Dying Light 2 shifted 5 million copies in February alone

Dying Light 2 zombie
(Image credit: Techland)

Techland's Dying Light 2 arrived early February and, as zombie-bashing parkour-em-ups go, is good stuff: we gave it 84%, mainly because drop-kicking dudes off tall buildings is cool. The developer has plans to support the game for years to come, as per the original, and has already shared some of the upcoming features, including a new game plus mode.

The studio has now issued a press release trumpeting that, as of 28 February 2022, it has sold 5 million copies of Dying Light 2 "and the numbers are significantly growing every month." The release also noted that the lifetime sales of the original game had surpassed 20 million. 

Both games are also flagged as having mostly positive Steam reviews, which is unsurprising when it comes to the original game in particular, which benefitted from an enormous post-launch pipeline of free and paid DLC. Techland has made clear its intention is to repeat this with the sequel, and finished off the sales announcement with a tease for something new next week. The current promise is over five years of support, including both free and paid DLCs.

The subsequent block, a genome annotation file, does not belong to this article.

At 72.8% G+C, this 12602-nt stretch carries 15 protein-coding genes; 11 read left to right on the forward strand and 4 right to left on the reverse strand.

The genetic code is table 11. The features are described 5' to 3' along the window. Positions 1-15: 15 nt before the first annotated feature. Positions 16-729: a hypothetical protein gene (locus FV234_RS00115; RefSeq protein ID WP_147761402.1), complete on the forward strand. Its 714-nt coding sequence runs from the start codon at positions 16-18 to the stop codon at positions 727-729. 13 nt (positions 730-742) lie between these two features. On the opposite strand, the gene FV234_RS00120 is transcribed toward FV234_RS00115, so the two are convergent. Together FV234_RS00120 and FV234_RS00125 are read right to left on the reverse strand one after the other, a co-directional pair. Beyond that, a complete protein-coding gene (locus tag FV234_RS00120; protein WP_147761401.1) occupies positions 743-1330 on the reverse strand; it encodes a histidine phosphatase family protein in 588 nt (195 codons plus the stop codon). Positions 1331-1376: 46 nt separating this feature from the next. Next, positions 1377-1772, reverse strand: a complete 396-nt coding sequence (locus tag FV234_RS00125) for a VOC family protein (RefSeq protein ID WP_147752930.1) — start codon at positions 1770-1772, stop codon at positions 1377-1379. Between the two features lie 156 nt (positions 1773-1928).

Techland released an ambitious roadmap in January that suggests patch 3 will also be bringing in a series of events around mutated infected, while the first piece of story DLC remains scheduled for June.

Paweł Marchewka, Techland’s CEO, adds: "The success of the Dying Light franchise is a great example of the unforgettable experiences we create for our players."

Rich Stanton

Rich is a games journalist with 15 years' experience, beginning his career on Edge magazine before working for a wide range of outlets, including Ars Technica, Eurogamer, GamesRadar+, Gamespot, the Guardian, IGN, the New Statesman, Polygon, and Vice. He was the editor of Kotaku UK, the UK arm of Kotaku, for three years before joining PC Gamer. He is the author of a Brief History of Video Games, a full history of the medium, which the Midwest Book Review described as "[a] must-read for serious minded game historians and curious video game connoisseurs alike."